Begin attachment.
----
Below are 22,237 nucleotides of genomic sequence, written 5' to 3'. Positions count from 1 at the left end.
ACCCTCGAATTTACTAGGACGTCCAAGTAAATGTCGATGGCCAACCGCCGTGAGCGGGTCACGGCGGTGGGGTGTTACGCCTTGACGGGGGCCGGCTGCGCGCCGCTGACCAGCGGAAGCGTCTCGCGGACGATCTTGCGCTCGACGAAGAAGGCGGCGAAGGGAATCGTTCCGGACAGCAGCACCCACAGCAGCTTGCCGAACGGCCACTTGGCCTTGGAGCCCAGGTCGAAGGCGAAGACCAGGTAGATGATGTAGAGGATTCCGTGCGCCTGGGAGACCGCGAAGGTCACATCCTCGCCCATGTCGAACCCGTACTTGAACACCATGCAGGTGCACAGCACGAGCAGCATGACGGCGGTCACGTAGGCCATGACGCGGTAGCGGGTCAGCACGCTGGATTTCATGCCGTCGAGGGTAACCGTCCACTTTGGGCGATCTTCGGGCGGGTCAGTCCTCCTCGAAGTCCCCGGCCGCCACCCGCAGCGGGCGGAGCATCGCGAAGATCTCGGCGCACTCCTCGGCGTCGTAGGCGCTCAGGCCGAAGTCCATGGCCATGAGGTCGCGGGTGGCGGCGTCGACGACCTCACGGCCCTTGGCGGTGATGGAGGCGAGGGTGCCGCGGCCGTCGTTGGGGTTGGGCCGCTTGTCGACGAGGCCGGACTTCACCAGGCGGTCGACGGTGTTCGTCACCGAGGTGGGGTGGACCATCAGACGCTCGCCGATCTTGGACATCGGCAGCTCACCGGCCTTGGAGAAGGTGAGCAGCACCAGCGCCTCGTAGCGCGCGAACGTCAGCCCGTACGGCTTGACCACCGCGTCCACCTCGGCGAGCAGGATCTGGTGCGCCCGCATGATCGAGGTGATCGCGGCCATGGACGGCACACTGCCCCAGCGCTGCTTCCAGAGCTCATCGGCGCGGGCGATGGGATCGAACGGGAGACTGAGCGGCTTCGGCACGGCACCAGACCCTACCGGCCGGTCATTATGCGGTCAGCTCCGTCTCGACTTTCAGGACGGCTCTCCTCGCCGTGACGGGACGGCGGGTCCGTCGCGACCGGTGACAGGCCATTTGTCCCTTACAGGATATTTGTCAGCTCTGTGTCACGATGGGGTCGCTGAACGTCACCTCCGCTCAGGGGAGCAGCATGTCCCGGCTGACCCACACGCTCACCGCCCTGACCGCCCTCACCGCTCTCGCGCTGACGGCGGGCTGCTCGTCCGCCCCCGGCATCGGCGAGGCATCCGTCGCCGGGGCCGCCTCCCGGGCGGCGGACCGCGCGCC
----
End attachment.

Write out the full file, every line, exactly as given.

Below are 22,237 nucleotides of genomic sequence, written 5' to 3'. Positions count from 1 at the left end.
ACCCTCGAATTTACTAGGACGTCCAAGTAAATGTCGATGGCCAACCGCCGTGAGCGGGTCACGGCGGTGGGGTGTTACGCCTTGACGGGGGCCGGCTGCGCGCCGCTGACCAGCGGAAGCGTCTCGCGGACGATCTTGCGCTCGACGAAGAAGGCGGCGAAGGGAATCGTTCCGGACAGCAGCACCCACAGCAGCTTGCCGAACGGCCACTTGGCCTTGGAGCCCAGGTCGAAGGCGAAGACCAGGTAGATGATGTAGAGGATTCCGTGCGCCTGGGAGACCGCGAAGGTCACATCCTCGCCCATGTCGAACCCGTACTTGAACACCATGCAGGTGCACAGCACGAGCAGCATGACGGCGGTCACGTAGGCCATGACGCGGTAGCGGGTCAGCACGCTGGATTTCATGCCGTCGAGGGTAACCGTCCACTTTGGGCGATCTTCGGGCGGGTCAGTCCTCCTCGAAGTCCCCGGCCGCCACCCGCAGCGGGCGGAGCATCGCGAAGATCTCGGCGCACTCCTCGGCGTCGTAGGCGCTCAGGCCGAAGTCCATGGCCATGAGGTCGCGGGTGGCGGCGTCGACGACCTCACGGCCCTTGGCGGTGATGGAGGCGAGGGTGCCGCGGCCGTCGTTGGGGTTGGGCCGCTTGTCGACGAGGCCGGACTTCACCAGGCGGTCGACGGTGTTCGTCACCGAGGTGGGGTGGACCATCAGACGCTCGCCGATCTTGGACATCGGCAGCTCACCGGCCTTGGAGAAGGTGAGCAGCACCAGCGCCTCGTAGCGCGCGAACGTCAGCCCGTACGGCTTGACCACCGCGTCCACCTCGGCGAGCAGGATCTGGTGCGCCCGCATGATCGAGGTGATCGCGGCCATGGACGGCACACTGCCCCAGCGCTGCTTCCAGAGCTCATCGGCGCGGGCGATGGGATCGAACGGGAGACTGAGCGGCTTCGGCACGGCACCAGACCCTACCGGCCGGTCATTATGCGGTCAGCTCCGTCTCGACTTTCAGGACGGCTCTCCTCGCCGTGACGGGACGGCGGGTCCGTCGCGACCGGTGACAGGCCATTTGTCCCTTACAGGATATTTGTCAGCTCTGTGTCACGATGGGGTCGCTGAACGTCACCTCCGCTCAGGGGAGCAGCATGTCCCGGCTGACCCACACGCTCACCGCCCTGACCGCCCTCACCGCTCTCGCGCTGACGGCGGGCTGCTCGTCCGCCCCCGGCATCGGCGAGGCATCCGTCGCCGGGGCCGCCTCCCGGGCGGCGGACCGCGCGCC